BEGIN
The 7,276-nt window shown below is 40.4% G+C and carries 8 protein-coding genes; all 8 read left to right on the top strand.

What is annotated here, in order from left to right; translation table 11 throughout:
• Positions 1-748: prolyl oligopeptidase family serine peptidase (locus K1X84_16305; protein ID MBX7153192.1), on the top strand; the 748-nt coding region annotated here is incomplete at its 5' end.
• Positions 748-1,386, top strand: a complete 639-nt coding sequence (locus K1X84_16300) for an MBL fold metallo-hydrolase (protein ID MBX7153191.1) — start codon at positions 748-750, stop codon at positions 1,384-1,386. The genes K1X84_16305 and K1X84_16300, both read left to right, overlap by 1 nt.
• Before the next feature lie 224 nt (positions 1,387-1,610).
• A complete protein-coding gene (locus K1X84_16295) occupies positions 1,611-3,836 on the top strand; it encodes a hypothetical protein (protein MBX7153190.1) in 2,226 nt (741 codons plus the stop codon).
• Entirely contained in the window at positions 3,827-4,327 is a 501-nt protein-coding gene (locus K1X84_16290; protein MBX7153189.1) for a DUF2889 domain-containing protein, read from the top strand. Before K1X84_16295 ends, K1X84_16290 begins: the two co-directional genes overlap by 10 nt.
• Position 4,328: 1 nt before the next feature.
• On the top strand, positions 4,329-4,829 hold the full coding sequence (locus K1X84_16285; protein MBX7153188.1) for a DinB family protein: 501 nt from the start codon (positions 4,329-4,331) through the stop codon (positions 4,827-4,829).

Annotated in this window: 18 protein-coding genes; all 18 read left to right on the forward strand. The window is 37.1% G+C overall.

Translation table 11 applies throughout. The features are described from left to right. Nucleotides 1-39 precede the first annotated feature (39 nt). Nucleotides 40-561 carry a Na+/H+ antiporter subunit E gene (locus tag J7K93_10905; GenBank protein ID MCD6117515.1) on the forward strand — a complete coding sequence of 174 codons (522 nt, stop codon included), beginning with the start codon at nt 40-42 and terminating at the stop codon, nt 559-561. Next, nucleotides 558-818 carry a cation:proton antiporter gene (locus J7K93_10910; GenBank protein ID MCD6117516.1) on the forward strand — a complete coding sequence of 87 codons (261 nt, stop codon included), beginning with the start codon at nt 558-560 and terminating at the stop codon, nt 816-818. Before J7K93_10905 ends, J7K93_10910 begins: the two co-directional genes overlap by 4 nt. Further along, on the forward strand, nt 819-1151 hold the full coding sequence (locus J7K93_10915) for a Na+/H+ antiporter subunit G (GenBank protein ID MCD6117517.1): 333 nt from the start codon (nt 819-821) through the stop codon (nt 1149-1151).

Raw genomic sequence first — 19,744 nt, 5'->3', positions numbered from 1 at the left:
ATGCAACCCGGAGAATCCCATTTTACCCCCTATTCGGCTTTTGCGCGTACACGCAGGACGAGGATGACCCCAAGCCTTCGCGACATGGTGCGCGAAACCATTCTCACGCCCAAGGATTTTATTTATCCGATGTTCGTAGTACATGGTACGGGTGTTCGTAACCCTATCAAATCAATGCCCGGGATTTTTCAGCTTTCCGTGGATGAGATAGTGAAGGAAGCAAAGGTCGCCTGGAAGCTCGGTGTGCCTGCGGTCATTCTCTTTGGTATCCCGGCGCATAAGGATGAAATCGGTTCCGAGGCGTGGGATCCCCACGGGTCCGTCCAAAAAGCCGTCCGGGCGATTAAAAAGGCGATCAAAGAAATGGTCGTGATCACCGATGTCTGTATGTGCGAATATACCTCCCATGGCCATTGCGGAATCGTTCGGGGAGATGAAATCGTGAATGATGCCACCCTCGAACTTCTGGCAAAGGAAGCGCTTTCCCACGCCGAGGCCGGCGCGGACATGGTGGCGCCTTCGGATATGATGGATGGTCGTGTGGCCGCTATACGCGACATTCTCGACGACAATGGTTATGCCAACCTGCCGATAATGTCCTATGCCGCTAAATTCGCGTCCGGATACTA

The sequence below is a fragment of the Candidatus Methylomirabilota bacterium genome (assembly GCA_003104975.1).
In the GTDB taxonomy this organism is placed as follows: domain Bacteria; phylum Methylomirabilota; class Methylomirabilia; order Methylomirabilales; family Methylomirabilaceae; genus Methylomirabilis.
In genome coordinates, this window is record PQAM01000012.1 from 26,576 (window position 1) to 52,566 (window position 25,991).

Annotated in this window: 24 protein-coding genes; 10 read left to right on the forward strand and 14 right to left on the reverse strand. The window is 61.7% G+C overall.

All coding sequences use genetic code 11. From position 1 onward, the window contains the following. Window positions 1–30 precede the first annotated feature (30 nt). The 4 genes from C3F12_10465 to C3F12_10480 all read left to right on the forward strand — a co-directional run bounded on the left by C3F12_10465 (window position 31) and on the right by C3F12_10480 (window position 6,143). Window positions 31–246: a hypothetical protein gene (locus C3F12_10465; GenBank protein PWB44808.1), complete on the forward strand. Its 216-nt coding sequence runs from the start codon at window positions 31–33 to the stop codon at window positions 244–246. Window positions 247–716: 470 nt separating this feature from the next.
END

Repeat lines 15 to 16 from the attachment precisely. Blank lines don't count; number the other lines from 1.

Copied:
In the GTDB taxonomy this organism is placed as follows: domain Bacteria; phylum Methylomirabilota; class Methylomirabilia; order Methylomirabilales; family Methylomirabilaceae; genus Methylomirabilis.
In genome coordinates, this window is record PQAM01000012.1 from 26,576 (window position 1) to 52,566 (window position 25,991).